Dynamics of lipoprotein metabolism in adult growth hormone deficiency

Christ, E R; Wierzbicki, A S; Cummings, M H; Umpleby, A M; Russell-Jones, D L (1999). Dynamics of lipoprotein metabolism in adult growth hormone deficiency. Journal of endocrinological investigation, 22(5 Suppl), pp. 16-21. Milano: Kurtis

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Dyslipidaemia is often associated with adult growth hormone (GH) deficiency. Reduced removal of very-low-density lipoprotein (VLDL) apolipoprotein B-100 (apo B-100) can, in part, explain the "unfavourable" lipid profile of these patients. By modifying VLDL composition and through its action on low-density lipoprotein (LDL) receptors, GH may improve the lipid profile by increasing direct hepatic uptake of VLDL apo B-100, thereby decreasing conversion to LDL. Although GH stimulates VLDL apo B-100 secretion, this is exceeded by its effects in upregulating LDL receptors and modifying VLDL composition. We hypothesize that the improved lipid profile, in particular the decrease in cholesterol-rich VLDL particles, may contribute to a possible antiatherogenic action of GH. GH appears to have an important role in hepatic apo B-100 metabolism. However, we are just at the beginning of understanding the underlying mechanism. Further studies are required to investigate the effect of GH on other lipoprotein classes, in particular VLDL subfractions, intermediate-density lipoprotein, LDL and high-density lipoprotein. The key question, however, remains as to whether GH replacement therapy can reduce cardiovascular mortality. Long-term studies with sufficient numbers of patients are required to answer this question.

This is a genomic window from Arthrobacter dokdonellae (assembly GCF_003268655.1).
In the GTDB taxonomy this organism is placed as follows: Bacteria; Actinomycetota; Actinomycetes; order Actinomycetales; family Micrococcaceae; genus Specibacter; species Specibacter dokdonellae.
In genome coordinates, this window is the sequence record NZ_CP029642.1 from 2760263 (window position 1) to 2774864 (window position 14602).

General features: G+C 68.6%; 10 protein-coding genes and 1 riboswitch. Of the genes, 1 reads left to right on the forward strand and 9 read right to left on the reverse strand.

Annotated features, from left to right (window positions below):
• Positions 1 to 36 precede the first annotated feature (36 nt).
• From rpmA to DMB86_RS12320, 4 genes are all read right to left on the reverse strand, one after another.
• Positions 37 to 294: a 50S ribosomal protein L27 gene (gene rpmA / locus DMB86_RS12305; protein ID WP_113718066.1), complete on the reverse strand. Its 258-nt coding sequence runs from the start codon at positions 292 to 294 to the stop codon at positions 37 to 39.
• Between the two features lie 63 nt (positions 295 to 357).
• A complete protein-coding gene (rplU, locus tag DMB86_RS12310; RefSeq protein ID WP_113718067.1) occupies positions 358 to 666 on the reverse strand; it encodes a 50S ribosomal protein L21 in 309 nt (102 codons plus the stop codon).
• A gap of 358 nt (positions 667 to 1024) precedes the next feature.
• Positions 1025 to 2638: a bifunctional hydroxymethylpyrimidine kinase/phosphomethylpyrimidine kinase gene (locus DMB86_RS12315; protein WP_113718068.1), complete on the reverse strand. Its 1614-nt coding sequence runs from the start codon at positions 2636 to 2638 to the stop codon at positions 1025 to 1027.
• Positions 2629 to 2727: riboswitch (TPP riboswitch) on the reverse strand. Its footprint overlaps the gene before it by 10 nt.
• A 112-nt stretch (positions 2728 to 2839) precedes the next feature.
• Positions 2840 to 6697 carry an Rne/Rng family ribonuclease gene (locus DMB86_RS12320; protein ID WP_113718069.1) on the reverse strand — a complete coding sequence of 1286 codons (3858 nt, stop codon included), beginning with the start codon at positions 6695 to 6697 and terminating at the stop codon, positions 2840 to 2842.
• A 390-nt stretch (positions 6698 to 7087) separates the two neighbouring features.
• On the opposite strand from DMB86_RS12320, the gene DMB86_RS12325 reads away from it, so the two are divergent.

Item Type:

Journal Article (Further Contribution)

Division/Institute:

04 Faculty of Medicine > Department of Gynaecology, Paediatrics and Endocrinology (DFKE) > Clinic of Endocrinology, Diabetology and Clinical Nutrition

UniBE Contributor:

Christ, Emanuel

ISSN:

0391-4097

Publisher:

Kurtis

Language:

English

Submitter:

Factscience Import

Date Deposited:

04 Oct 2013 15:23

Last Modified:

17 Mar 2015 22:49

PubMed ID:

10442565

URI:

https://boris.unibe.ch/id/eprint/37235 (FactScience: 207247)

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